Neuroscientists are now finding an explanation for the influence our emotions have on our health and well-being. There are many laboratory tests and mounting evidence that we do in fact control our health.
In our everyday living, we are exposed to 400 billion bits of information per second, but we're only aware of 2000 of those. Our awareness is all about our environment, our body, about time. We are constantly bombarded with information, but our brain considers most of it irrelevant.
Reality is happening in the brain all the time and yet we haven't integrated it.
We only see what we believe is possible. We match patterns that exist within ourselves through our conditioning and memory. We react to what we perceive as reality through the filter of our emotions.
Emotions are not good or bad. Emotions are designed to reinforce chemically something into long-term memory. That's why we have them.
Those chemicals are called peptides. There's a chemical for sadness, and there's a chemical for anger, and for lust. There's a chemical that matches every emotional state that we experience. And the moment that we experience that emotional state in our brain or in our body, the hypothalamus organize the neuro-peptides to release them into the bloodstream.
From there, it finds its way to the different centers and the different parts of the body. Every single cell in the body is ready to receive these chemicals via receptors on its surface. One cell can have THOUSANDS of receptors. A receptor site that has a peptide sitting in it changes the cell in many ways. It sets off a whole cascade of bio-chemical events, some of which wind up making changes to the actual nucleus of the cell. Each cell is alive and has a consciousness, particularly if we define consciousness as the point of view of the observer.
In adulthood, most of us who have had our emotional glitches along the way, are emotionally detached in places, and we're operating as if we're living in today or yesterday. We spend our adult life recreating situations that are familiar to us, that keep us in a reality that is comfortable, that we know.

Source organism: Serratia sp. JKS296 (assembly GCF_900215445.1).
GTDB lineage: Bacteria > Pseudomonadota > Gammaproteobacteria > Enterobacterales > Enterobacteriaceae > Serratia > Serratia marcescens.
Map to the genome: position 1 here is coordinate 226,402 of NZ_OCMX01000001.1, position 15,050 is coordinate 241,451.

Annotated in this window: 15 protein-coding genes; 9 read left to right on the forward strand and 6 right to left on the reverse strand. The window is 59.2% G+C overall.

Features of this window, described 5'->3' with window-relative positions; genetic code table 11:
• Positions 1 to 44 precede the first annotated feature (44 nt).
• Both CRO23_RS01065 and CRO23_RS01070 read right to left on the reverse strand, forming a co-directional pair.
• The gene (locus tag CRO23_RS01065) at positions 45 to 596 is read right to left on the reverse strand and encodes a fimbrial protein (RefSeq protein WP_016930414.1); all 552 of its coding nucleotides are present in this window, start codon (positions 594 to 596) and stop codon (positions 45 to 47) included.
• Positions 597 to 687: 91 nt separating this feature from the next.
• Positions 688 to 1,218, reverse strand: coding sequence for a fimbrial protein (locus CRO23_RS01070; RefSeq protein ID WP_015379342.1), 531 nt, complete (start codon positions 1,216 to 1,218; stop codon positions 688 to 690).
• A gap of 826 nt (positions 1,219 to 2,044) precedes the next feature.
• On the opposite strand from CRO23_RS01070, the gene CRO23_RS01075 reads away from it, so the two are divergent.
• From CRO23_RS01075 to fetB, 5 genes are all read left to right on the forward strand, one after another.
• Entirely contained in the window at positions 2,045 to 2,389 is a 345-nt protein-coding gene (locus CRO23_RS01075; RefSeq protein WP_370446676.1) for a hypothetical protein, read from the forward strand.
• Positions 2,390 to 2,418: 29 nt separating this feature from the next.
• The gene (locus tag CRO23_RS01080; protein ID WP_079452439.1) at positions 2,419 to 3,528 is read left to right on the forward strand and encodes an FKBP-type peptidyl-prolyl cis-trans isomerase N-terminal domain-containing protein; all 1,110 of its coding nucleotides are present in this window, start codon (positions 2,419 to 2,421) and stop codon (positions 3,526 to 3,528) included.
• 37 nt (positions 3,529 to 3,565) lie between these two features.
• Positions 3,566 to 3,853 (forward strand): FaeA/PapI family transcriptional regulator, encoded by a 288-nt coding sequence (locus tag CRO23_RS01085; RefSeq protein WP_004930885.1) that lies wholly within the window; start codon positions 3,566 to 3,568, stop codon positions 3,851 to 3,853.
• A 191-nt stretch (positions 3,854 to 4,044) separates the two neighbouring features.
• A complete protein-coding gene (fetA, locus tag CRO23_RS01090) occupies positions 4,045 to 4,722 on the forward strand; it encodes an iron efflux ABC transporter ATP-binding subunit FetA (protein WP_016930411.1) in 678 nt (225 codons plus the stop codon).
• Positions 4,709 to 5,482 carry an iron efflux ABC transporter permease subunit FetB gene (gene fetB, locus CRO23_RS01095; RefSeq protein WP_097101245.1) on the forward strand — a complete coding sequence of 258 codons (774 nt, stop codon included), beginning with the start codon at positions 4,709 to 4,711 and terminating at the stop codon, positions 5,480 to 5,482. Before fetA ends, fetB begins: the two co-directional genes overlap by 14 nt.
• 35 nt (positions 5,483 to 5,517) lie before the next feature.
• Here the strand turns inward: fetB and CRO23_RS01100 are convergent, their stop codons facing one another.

We create situations outside of the body that meet our chemical needs. We are emotions and emotions are us.
Emotions are not bad. They're life. They color the richness of our experience. We become addicted to a certain set of emotions, because they are made up of chemicals that bring up the same high that the drug addict gets. Once we understand that we are addicted to emotions, it's not just psychological, it's biochemical. Heroin uses the same receptors on the cell that emotional chemicals us. So if we can be addicted to heroin, then it's easy to see that we can be addicted to any neuro-peptide. The relevant search command is related to finding a related emotional state. We can't even direct our eyes without having an emotional aspect to it. When we look around us at our reality, we perceive only what our emotions let us perceive. A man will perceive the same scene differently than a woman, or a child, or an older person. We filter our world through our perceptions and our memories.
This becomes important when you apply it to health. The thoughts that you have and the emotions have a chemical impact on your body. Can you change the way you perceive the world? Absolutely. You no longer see the world the way you used to see it before you were married. Or when you were a child. Our perceptions change over time. Once you understand that, you can choose to change your perception of any particular situation in an instant, because you have that sort of control.
In the Science of Being Well Home Study Course, I take this sort of material discussed here and apply it specifically to creating health. We have that power.